Ford: Phones could prevent cars from hitting cyclists and pedestrians

A female driver is distracted by her phone as she follows a cyclistNew cars keep getting new automated safety features, but the number of cyclists killed by cars keeps rising, anyway. Ford plans to explore a possible solution to the problem: phones that warn cars to be careful of the person wearing them.

The National Safety Council reports that the number of cyclists killed by cars has jumped 44% in just a decade.

Automatic emergency braking becomes widespread

The increased risk comes even as cars, theoretically, learn to avoid hitting pedestrians and cyclists. Automatic emergency braking systems appeared more than a decade ago. They are now found on most cars. Even budget vehicles like the 2022 Mitsubishi Mirage have pedestrian-detecting emergency braking systems.

Related: How Does Automatic Emergency Braking Work?

However, security advocates are increasingly warning that the systems are inadequate. Recent tests from the Insurance Institute for Highway Safety show that automatic braking systems are much less effective at night.

Why rely solely on the car?

A collision, of course, involves two objects. Automatic braking systems rely on only one of them. They work when a car detects a person. Ford thinks it’s possible to complement this idea with one in which the person warns the car.

The idea is based on a smartphone application. The app, Ford explains, would use “Bluetooth Low Energy (BLE) messaging to communicate their location to a connected Ford vehicle.” The vehicle could then alert drivers that a pedestrian or cyclist is nearby, even if they are still out of sight.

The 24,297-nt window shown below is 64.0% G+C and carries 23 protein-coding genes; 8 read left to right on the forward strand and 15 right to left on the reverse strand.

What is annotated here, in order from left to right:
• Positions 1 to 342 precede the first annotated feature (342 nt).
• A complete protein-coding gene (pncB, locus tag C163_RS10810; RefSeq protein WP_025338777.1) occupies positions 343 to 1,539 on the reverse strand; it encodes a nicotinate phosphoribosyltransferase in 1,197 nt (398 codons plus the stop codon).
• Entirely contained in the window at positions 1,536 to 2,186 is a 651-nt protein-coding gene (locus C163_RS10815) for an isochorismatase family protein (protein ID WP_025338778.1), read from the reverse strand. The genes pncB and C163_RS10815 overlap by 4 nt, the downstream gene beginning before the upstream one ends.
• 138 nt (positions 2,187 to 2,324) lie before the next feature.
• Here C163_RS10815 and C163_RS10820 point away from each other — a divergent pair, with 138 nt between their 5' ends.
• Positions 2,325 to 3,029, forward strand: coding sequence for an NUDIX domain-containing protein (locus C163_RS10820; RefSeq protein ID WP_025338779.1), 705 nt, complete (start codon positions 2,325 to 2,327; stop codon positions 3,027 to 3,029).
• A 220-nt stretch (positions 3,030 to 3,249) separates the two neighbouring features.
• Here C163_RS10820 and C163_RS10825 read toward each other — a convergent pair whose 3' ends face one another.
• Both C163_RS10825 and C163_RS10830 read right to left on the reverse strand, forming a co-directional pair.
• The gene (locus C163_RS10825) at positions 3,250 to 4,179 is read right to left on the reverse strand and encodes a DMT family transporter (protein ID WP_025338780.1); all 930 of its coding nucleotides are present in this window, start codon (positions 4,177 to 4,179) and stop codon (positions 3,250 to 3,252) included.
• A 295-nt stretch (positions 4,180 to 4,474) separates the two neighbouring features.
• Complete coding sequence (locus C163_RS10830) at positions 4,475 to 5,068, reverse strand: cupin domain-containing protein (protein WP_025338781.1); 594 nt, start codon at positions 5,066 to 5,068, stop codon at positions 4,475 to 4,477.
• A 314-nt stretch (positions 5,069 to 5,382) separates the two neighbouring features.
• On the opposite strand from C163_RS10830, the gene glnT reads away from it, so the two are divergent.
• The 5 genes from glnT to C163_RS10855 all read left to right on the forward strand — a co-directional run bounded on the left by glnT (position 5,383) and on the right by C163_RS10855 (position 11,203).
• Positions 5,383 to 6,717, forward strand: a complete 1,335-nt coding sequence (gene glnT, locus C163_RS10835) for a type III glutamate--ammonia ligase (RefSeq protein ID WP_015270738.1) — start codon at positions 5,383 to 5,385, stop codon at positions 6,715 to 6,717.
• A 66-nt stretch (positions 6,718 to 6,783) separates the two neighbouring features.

BLE, explains Ford, “is a technology widely used in personal electronic devices, including smartphones, fitness trackers, location-based services, entertainment and more. It uses very low power with batteries as small as pennies to run for a very long time.

Today’s automatic emergency braking systems operate using cameras, radar or lidar technology, all of which require line of sight to detect an object. BLE technology could warn cars of phone operators out of sight.

The company will demonstrate the technology at the Intelligent Transportation Society of America (ITSA) World Congress in Los Angeles this week.

Adoption could be a challenge

This is far from being a practical solution for the safety of cyclists and pedestrians. It would also require almost everyone to join for it to work. Several cities and states introduced COVID exposure notification apps using BLE early in the COVID-19 pandemic. None have seen widespread use.

But every little bit counts. And, as long as we’re all at risk of having drivers distracted by their phones, we might as well use our phones to reduce the danger.

Comments are closed.